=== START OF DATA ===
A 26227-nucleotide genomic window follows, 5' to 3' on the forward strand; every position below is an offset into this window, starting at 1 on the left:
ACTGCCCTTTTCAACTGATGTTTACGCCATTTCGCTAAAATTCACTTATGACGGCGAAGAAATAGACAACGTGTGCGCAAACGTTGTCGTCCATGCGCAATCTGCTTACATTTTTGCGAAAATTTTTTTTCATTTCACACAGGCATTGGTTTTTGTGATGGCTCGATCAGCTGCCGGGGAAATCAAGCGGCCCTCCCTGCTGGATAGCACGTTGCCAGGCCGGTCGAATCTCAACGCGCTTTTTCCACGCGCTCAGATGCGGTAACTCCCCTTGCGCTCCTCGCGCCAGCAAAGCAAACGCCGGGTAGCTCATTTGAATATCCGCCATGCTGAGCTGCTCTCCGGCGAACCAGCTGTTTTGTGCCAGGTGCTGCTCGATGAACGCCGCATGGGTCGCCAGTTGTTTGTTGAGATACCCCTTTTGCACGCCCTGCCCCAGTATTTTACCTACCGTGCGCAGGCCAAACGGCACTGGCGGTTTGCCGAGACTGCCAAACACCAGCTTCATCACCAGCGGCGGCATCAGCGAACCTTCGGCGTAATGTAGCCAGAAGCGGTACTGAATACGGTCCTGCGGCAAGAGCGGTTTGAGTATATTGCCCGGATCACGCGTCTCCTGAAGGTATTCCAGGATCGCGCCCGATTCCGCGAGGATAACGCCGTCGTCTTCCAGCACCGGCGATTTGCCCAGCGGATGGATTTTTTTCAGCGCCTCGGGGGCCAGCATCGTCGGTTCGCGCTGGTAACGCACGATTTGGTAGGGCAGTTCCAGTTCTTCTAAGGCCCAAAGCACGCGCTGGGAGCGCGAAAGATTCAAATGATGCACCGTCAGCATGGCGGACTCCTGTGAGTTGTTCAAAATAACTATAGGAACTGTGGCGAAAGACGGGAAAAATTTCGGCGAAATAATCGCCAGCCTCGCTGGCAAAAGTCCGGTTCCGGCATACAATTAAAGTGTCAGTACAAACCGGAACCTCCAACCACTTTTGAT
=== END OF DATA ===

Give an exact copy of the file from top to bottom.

A 26227-nucleotide genomic window follows, 5' to 3' on the forward strand; every position below is an offset into this window, starting at 1 on the left:
ACTGCCCTTTTCAACTGATGTTTACGCCATTTCGCTAAAATTCACTTATGACGGCGAAGAAATAGACAACGTGTGCGCAAACGTTGTCGTCCATGCGCAATCTGCTTACATTTTTGCGAAAATTTTTTTTCATTTCACACAGGCATTGGTTTTTGTGATGGCTCGATCAGCTGCCGGGGAAATCAAGCGGCCCTCCCTGCTGGATAGCACGTTGCCAGGCCGGTCGAATCTCAACGCGCTTTTTCCACGCGCTCAGATGCGGTAACTCCCCTTGCGCTCCTCGCGCCAGCAAAGCAAACGCCGGGTAGCTCATTTGAATATCCGCCATGCTGAGCTGCTCTCCGGCGAACCAGCTGTTTTGTGCCAGGTGCTGCTCGATGAACGCCGCATGGGTCGCCAGTTGTTTGTTGAGATACCCCTTTTGCACGCCCTGCCCCAGTATTTTACCTACCGTGCGCAGGCCAAACGGCACTGGCGGTTTGCCGAGACTGCCAAACACCAGCTTCATCACCAGCGGCGGCATCAGCGAACCTTCGGCGTAATGTAGCCAGAAGCGGTACTGAATACGGTCCTGCGGCAAGAGCGGTTTGAGTATATTGCCCGGATCACGCGTCTCCTGAAGGTATTCCAGGATCGCGCCCGATTCCGCGAGGATAACGCCGTCGTCTTCCAGCACCGGCGATTTGCCCAGCGGATGGATTTTTTTCAGCGCCTCGGGGGCCAGCATCGTCGGTTCGCGCTGGTAACGCACGATTTGGTAGGGCAGTTCCAGTTCTTCTAAGGCCCAAAGCACGCGCTGGGAGCGCGAAAGATTCAAATGATGCACCGTCAGCATGGCGGACTCCTGTGAGTTGTTCAAAATAACTATAGGAACTGTGGCGAAAGACGGGAAAAATTTCGGCGAAATAATCGCCAGCCTCGCTGGCAAAAGTCCGGTTCCGGCATACAATTAAAGTGTCAGTACAAACCGGAACCTCCAACCACTTTTGAT